Details of the gaffe were outlined in a letter sent by Nielsen Executive Vice President-Global Business Services Mitchell Habib to clients, as well as at least half a dozen separate communiqués from individual Nielsen service units on Wednesday.
Habib described the event as a "significant system disruption," but added that Nielsen technicians have been working aggressively to fix the problem and that they believe it had been resolved as of Wednesday morning.
The problem, which occurred when Nielsen relocated its mainframe computing system to a new facility in Plano, Texas from its an older one in Oldsmar, FL, triggered a "series of technical issues" that made it impossible for Nielsen to retrieve data necessary to process its ratings.
Ratings affected by the glitch included:
* Local Overnight Data
* Fast Affiliates Data
* Fast Nationals
* National Broadcast and Cable Overnight and Weekly Data
* Live+7 Data
Habib said Nielsen planned extensively for the transition and hired an "industry-leading technology partner" that was paid a "premium of $1 million over the standard fee to have them focus additional resources on this project to ensure a high quality and timely transition. We took these extra steps in order to avoid any impact on clients."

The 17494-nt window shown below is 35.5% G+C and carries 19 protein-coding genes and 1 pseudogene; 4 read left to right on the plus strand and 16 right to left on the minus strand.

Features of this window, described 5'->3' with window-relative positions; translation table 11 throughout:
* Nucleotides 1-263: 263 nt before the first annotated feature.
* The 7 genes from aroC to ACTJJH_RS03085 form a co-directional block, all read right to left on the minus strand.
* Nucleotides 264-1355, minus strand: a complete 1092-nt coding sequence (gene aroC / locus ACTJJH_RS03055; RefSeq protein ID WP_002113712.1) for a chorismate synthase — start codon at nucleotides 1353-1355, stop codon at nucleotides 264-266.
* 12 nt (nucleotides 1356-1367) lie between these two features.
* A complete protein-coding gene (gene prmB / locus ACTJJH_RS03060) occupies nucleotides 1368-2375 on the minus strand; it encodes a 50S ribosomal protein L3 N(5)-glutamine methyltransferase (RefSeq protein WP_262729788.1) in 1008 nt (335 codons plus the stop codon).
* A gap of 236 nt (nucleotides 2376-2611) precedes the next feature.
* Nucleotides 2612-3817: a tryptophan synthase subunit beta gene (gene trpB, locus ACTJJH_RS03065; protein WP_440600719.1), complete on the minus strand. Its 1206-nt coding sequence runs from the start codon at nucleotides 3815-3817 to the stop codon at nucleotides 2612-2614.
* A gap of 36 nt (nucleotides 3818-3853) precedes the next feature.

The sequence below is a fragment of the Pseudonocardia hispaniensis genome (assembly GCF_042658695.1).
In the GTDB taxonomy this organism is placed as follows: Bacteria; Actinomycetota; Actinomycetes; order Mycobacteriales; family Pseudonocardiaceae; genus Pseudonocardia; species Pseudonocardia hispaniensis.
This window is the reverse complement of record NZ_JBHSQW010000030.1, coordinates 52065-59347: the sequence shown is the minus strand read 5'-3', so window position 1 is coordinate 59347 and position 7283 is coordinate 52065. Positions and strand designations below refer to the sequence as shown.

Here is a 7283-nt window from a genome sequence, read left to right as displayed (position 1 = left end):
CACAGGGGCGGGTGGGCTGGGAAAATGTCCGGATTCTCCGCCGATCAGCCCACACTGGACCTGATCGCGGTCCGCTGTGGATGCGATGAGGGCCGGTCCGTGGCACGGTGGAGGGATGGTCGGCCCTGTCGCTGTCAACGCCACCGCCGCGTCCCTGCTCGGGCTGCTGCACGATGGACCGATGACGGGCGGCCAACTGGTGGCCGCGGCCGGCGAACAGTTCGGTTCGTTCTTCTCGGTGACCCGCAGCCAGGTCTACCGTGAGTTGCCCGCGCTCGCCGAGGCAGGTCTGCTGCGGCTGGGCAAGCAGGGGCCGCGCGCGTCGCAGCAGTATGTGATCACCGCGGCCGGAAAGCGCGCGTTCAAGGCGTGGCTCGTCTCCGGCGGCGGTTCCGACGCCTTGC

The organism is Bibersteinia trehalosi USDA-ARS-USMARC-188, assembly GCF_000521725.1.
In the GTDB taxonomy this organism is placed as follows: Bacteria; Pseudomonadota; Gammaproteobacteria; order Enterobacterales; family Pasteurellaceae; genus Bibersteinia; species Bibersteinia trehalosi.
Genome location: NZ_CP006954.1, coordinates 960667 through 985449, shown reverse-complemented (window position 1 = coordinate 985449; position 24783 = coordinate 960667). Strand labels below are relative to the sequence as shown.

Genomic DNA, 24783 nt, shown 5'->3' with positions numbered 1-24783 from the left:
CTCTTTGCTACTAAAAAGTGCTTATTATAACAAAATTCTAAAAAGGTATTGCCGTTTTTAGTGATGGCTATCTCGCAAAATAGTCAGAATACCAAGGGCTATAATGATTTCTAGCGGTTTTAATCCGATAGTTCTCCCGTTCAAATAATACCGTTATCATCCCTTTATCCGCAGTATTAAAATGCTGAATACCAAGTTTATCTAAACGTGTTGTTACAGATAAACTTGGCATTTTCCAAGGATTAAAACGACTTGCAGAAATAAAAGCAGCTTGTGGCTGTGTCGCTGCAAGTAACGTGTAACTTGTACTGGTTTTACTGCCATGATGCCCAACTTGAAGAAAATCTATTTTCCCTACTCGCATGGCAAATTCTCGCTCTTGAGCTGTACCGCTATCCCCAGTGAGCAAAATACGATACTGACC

A Nielsen spokesman said that while the core problems have been resolved, it make take until Jan. 12th to process the remaining delayed data.
"I've never seen a day like this," said one Nielsen client after receiving his ninth in a series of related ratings delay notices.
The client, who requested anonymity, said his main concern was that Nielsen had not advised clients of the relocation - and the potential risk of dislocation that might occur from it - beforehand, so that they could have been prepared for a snafu should it occur.
"It's fine for Nielsen to invoke the term of 'continuous improvement' in these matters, but to its clients, it looks more like continuous chaos," he said.
A Nielsen spokesman said it did not issue a broad client communication about the mainframe system relocation because it believed it had taken the steps necessary to ensure it would be "seamless to client."